San Francisco | Sept 24, 2014 (MarketWatch) — Elon Musk-backed SolarCity Corp. has moved far from its tried-and-true rooftop solar leasing model, and Wall Street doesn’t seem to care.

On Tuesday, the No. 1 U.S. solar installer SCTY, +4.37% struck a deal with the state of New York to build a solar-panel factory upstate.

The company’s shares rallied more than 5% in Wednesday trading.

“SolarCity is getting into a business it has never been before,” said Angelo Zino, an analyst with Capital IQ. Historically, it had outsourced panels from Chinese makers, and it entering the solar-panel making business brings fresh execution risk and capital needs, Zino said.

The $1 billion deal is a sweet one for SolarCity, whose CEO Lyndon Rive is Musk’s cousin (Musk also serves as the company’s chairman). The Empire State will pony up $750 million, mostly to build the facility near Buffalo and add infrastructure, leaving SolarCity to cover the remaining costs.

The so-called Riverbend factory could be online as soon as early 2016. SolarCity will pay $1 plus the cost of utilities to lease the facility for the next decade, with an option to renew the lease.

As part of the deal, Solarcity committed to spending $5 billion to foster “economic activity” in the region over 10 years. The company could be fined should it fall short of its promises.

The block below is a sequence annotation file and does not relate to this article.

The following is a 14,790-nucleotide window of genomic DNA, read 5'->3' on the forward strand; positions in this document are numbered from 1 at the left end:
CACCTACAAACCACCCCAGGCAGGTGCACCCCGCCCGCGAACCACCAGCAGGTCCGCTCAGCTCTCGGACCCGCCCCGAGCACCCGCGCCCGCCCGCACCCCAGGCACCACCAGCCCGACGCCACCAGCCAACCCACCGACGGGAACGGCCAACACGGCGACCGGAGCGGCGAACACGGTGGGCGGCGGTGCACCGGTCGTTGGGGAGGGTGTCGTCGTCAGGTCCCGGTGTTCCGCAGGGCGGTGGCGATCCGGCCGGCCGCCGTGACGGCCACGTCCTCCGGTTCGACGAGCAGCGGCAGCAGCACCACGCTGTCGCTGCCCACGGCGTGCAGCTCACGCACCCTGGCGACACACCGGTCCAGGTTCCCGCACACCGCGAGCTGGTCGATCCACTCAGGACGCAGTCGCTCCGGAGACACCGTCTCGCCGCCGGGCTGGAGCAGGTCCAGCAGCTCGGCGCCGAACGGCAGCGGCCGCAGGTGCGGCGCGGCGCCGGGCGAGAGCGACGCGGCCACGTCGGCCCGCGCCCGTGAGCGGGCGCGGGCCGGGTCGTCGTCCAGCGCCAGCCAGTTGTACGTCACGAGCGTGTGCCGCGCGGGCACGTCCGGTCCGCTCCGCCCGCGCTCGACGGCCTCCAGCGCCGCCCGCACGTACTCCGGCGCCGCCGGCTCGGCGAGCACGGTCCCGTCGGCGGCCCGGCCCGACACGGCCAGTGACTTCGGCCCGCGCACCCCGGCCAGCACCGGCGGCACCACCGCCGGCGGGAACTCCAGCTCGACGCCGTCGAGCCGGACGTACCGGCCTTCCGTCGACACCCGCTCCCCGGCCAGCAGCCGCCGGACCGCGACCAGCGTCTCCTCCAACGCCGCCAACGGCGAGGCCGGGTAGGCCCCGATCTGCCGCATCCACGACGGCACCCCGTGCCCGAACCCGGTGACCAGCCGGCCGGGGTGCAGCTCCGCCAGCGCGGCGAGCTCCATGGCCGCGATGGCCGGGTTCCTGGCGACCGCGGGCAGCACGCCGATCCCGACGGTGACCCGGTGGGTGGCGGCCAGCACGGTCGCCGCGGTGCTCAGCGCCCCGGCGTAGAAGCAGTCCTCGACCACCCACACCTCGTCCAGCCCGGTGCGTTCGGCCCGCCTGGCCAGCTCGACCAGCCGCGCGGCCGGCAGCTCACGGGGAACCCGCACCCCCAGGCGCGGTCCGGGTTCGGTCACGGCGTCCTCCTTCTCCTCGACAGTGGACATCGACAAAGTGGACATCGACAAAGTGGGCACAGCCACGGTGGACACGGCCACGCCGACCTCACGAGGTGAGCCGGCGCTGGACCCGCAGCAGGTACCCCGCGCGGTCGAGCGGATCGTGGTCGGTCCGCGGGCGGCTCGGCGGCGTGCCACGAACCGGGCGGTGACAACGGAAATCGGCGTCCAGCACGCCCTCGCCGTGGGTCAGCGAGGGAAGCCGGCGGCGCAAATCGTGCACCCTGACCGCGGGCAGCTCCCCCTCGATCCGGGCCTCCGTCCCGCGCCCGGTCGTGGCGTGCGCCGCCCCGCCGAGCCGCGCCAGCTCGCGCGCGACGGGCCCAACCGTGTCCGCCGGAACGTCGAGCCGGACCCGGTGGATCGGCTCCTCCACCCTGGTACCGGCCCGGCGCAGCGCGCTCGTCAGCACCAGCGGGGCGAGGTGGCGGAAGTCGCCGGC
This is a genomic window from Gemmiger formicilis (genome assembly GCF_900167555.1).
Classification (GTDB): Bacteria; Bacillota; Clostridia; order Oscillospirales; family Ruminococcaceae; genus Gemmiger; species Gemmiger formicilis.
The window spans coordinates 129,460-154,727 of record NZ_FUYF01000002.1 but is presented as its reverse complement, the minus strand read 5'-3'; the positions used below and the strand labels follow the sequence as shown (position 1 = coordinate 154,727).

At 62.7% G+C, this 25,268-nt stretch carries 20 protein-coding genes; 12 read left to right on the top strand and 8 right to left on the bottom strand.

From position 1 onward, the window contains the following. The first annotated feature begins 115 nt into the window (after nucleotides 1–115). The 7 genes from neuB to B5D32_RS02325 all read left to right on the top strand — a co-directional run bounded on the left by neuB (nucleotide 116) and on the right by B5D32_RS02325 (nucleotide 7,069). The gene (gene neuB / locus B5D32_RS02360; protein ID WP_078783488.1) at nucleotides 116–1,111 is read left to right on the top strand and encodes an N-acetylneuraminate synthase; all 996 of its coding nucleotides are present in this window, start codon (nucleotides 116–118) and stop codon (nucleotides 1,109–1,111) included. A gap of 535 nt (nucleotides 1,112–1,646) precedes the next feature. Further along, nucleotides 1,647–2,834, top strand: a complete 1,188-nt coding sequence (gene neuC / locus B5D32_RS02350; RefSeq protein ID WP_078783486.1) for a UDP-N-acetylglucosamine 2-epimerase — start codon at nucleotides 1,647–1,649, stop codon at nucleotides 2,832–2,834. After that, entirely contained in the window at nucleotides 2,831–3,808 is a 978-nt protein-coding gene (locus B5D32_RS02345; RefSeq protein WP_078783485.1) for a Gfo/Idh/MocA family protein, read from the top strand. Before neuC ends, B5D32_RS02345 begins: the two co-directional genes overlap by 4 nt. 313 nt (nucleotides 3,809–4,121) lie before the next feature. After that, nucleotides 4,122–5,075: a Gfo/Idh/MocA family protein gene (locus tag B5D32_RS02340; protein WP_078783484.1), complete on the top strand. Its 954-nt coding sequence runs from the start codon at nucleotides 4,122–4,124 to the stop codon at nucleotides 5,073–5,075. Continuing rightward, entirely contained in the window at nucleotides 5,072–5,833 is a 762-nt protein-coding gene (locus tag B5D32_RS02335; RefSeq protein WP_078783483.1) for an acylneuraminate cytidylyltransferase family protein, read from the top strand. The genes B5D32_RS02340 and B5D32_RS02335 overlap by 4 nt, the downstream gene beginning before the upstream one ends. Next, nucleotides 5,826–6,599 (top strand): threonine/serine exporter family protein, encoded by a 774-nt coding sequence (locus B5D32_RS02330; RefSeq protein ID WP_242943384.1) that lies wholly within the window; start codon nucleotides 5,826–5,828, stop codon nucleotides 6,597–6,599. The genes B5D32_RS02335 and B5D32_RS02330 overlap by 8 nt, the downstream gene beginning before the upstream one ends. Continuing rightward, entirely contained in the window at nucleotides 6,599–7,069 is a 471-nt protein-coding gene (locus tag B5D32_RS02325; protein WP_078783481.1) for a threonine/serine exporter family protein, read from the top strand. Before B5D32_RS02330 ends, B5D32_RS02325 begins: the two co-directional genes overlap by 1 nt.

SolarCity acquired Silevo, a solar-panel maker based in Fremont, Calif., in June for $200 million. At that point, Silevo had already committed to building a solar-panel factory in New York.

Federal tax incentives for solar are set to decrease to 10% from 30% at the end of 2016, and “SolarCity needs to find a way to reduce its cost structure,” Capital IQ’s Zino said.

SolarCity shares have gained 13% so far this year, compared with gains of 7.7% for the S&P 500 Index.

SolarCity recently announced that it was offering $500 million in convertible debt due in 2019, offering some clues as to how the company may be financing its share of the Albany project.

Derick Lila
Derick is a Clark University graduate—and Fulbright alumni with a Master's Degree in Environmental Science, and Policy. He has over a decade of solar industry research, marketing, and content strategy experience.

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